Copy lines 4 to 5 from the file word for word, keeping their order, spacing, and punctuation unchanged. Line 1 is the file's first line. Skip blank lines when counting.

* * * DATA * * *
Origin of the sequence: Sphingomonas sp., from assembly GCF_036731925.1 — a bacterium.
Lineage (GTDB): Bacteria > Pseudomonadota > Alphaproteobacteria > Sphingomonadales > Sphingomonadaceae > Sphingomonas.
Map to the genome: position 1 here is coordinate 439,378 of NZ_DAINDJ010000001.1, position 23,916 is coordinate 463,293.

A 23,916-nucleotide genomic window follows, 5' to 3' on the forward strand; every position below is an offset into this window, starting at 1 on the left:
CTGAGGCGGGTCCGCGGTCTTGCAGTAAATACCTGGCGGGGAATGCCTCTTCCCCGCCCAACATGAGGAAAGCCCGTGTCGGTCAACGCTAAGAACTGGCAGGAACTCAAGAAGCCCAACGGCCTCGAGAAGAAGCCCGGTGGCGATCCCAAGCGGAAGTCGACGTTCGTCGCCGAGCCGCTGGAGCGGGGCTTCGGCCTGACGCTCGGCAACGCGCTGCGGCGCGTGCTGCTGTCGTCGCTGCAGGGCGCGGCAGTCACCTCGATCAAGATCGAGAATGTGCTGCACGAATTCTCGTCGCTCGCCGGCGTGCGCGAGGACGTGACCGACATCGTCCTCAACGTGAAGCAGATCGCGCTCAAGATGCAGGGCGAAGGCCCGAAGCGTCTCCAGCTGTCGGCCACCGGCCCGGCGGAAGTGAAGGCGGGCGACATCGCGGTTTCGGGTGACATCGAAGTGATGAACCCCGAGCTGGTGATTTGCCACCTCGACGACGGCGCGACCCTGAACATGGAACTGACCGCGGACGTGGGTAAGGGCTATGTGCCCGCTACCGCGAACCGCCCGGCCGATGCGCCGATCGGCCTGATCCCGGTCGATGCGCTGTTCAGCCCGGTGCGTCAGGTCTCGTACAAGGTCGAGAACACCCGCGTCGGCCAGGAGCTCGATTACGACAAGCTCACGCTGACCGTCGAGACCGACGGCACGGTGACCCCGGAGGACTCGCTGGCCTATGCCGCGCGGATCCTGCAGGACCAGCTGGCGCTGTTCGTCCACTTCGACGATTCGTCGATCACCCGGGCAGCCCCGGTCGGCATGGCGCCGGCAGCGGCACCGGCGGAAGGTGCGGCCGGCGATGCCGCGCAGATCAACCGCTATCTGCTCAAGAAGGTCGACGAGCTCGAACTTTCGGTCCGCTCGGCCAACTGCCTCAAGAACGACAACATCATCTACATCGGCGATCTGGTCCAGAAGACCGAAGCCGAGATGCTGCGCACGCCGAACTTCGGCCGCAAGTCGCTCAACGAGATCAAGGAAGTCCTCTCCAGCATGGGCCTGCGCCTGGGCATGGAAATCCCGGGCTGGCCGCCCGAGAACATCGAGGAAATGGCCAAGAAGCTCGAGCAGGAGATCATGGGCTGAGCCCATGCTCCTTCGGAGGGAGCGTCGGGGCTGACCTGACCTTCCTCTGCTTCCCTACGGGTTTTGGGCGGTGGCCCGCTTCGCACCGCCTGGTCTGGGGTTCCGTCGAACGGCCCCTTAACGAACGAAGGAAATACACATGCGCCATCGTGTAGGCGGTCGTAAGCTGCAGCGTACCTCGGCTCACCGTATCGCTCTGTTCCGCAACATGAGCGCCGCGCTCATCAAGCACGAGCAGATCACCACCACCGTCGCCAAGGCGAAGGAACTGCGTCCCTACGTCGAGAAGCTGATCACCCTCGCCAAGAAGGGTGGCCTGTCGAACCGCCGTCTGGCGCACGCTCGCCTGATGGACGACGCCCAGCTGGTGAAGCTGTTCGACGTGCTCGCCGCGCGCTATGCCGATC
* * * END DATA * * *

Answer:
A 23,916-nucleotide genomic window follows, 5' to 3' on the forward strand; every position below is an offset into this window, starting at 1 on the left:
CTGAGGCGGGTCCGCGGTCTTGCAGTAAATACCTGGCGGGGAATGCCTCTTCCCCGCCCAACATGAGGAAAGCCCGTGTCGGTCAACGCTAAGAACTGGCAGGAACTCAAGAAGCCCAACGGCCTCGAGAAGAAGCCCGGTGGCGATCCCAAGCGGAAGTCGACGTTCGTCGCCGAGCCGCTGGAGCGGGGCTTCGGCCTGACGCTCGGCAACGCGCTGCGGCGCGTGCTGCTGTCGTCGCTGCAGGGCGCGGCAGTCACCTCGATCAAGATCGAGAATGTGCTGCACGAATTCTCGTCGCTCGCCGGCGTGCGCGAGGACGTGACCGACATCGTCCTCAACGTGAAGCAGATCGCGCTCAAGATGCAGGGCGAAGGCCCGAAGCGTCTCCAGCTGTCGGCCACCGGCCCGGCGGAAGTGAAGGCGGGCGACATCGCGGTTTCGGGTGACATCGAAGTGATGAACCCCGAGCTGGTGATTTGCCACCTCGACGACGGCGCGACCCTGAACATGGAACTGACCGCGGACGTGGGTAAGGGCTATGTGCCCGCTACCGCGAACCGCCCGGCCGATGCGCCGATCGGCCTGATCCCGGTCGATGCGCTGTTCAGCCCGGTGCGTCAGGTCTCGTACAAGGTCGAGAACACCCGCGTCGGCCAGGAGCTCGATTACGACAAGCTCACGCTGACCGTCGAGACCGACGGCACGGTGACCCCGGAGGACTCGCTGGCCTATGCCGCGCGGATCCTGCAGGACCAGCTGGCGCTGTTCGTCCACTTCGACGATTCGTCGATCACCCGGGCAGCCCCGGTCGGCATGGCGCCGGCAGCGGCACCGGCGGAAGGTGCGGCCGGCGATGCCGCGCAGATCAACCGCTATCTGCTCAAGAAGGTCGACGAGCTCGAACTTTCGGTCCGCTCGGCCAACTGCCTCAAGAACGACAACATCATCTACATCGGCGATCTGGTCCAGAAGACCGAAGCCGAGATGCTGCGCACGCCGAACTTCGGCCGCAAGTCGCTCAACGAGATCAAGGAAGTCCTCTCCAGCATGGGCCTGCGCCTGGGCATGGAAATCCCGGGCTGGCCGCCCGAGAACATCGAGGAAATGGCCAAGAAGCTCGAGCAGGAGATCATGGGCTGAGCCCATGCTCCTTCGGAGGGAGCGTCGGGGCTGACCTGACCTTCCTCTGCTTCCCTACGGGTTTTGGGCGGTGGCCCGCTTCGCACCGCCTGGTCTGGGGTTCCGTCGAACGGCCCCTTAACGAACGAAGGAAATACACATGCGCCATCGTGTAGGCGGTCGTAAGCTGCAGCGTACCTCGGCTCACCGTATCGCTCTGTTCCGCAACATGAGCGCCGCGCTCATCAAGCACGAGCAGATCACCACCACCGTCGCCAAGGCGAAGGAACTGCGTCCCTACGTCGAGAAGCTGATCACCCTCGCCAAGAAGGGTGGCCTGTCGAACCGCCGTCTGGCGCACGCTCGCCTGATGGACGACGCCCAGCTGGTGAAGCTGTTCGACGTGCTCGCCGCGCGCTATGCCGATC